biographical data

Terence Paquette biography: 13 things about Orlando, Florida man


Terence Paquette was a resident of Florida, United States. Here are 13 more things about him:

  1. He was originally from New Hampshire, USA.
  2. From New Hampshire, he moved to Florida.
  3. He lived in Daytona Beach, Florida.
  4. From Daytona Beach, he moved to the San Marco Club Apartments in Orlando, Florida.
  5. He worked for the Lil’ Champ Food Store on Clarcona-Ocoee Road in Orlando as the store manager.
  6. He was a teetotaler.
  7. One of his Lil’ Champ Food Store co-workers was Fred Arnett, who lived near the store. It was Arnett who closed the store on the evening of February 2, 1996.
  8. Between 5:00 a.m. and 6:00 a.m. on February 3, 1996, he arrived at the Lil’ Champ Food Store on Clarcona-Ocoee Road in Orlando to prepare for the store’s opening at 6:00 a.m. A man named Herbert H. Sully called the police after driving past the store at around 6:55 a.m. and noticing that the interior lights to the store were off.
  9. With homicide detective Cameron Weir as the lead homicide detective, Orange County Sheriff s Office uniformed patrol deputies responded to the store at 7:12 a.m. on February 3, 1996 and found in the parking lot Armored Car Services employees Max Parker and Hilliard Kelly, who were there to pick the cash deposit from the business but the door was locked. Arnett saw the deputies and gave them his keys to the store. They found him dead inside the men’s bathroom. He was stabbed multiple times and his throat was slit. His keys and the cash deposit from the store were missing.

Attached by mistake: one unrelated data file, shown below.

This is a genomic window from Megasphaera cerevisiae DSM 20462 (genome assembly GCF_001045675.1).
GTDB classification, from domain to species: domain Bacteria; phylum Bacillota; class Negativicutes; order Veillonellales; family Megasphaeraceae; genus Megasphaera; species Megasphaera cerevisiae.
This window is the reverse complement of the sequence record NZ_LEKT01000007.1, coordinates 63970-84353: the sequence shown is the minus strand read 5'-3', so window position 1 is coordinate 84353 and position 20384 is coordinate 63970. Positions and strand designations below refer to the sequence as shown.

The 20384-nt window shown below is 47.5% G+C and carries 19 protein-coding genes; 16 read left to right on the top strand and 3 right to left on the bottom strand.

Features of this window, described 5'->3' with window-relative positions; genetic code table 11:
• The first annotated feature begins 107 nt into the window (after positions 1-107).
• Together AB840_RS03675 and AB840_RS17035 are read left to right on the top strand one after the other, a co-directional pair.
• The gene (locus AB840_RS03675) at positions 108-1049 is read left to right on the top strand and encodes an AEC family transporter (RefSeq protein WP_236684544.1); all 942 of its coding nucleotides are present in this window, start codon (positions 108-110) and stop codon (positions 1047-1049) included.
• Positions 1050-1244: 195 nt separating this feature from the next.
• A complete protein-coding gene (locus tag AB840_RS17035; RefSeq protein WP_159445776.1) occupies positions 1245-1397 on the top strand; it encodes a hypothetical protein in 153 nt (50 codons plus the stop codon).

10. He died at the age of 31.
  11. On February 5, 1996, Dr. Wilson Broussard from the District Nine Medical Examiner’s Office conducted an autopsy on him and determined the cause of his death was due to multiple penetrating and perforating injuries of his heath and lungs along with multiple sharp force injuries of his head, chest and abdomen. According to Broussard, he suffered 73 incised sharp force injuries of his head, neck, trunk and extremities and the manner of his death was a homicide.
  12. On July 24, 1996, crime laboratory analyst Yvette McNab from the Florida Department of Law Enforcement determined the blood sample taken from the beverage freezer handle, the freezer flap, the lottery machine, the key cylinder and the push bar of the store where he was killed on February 3, 1996 did not originate from him. She determined that all of these blood samples originated from the same unknown individual.
  13. On September 29, 1997, Weir closed the case involving his murder pending further investigators leads without identifying any suspect or suspects.
Terence Paquette (©Orange County Sheriff's Office)
Terence Paquette (©Orange County Sheriff’s Office)
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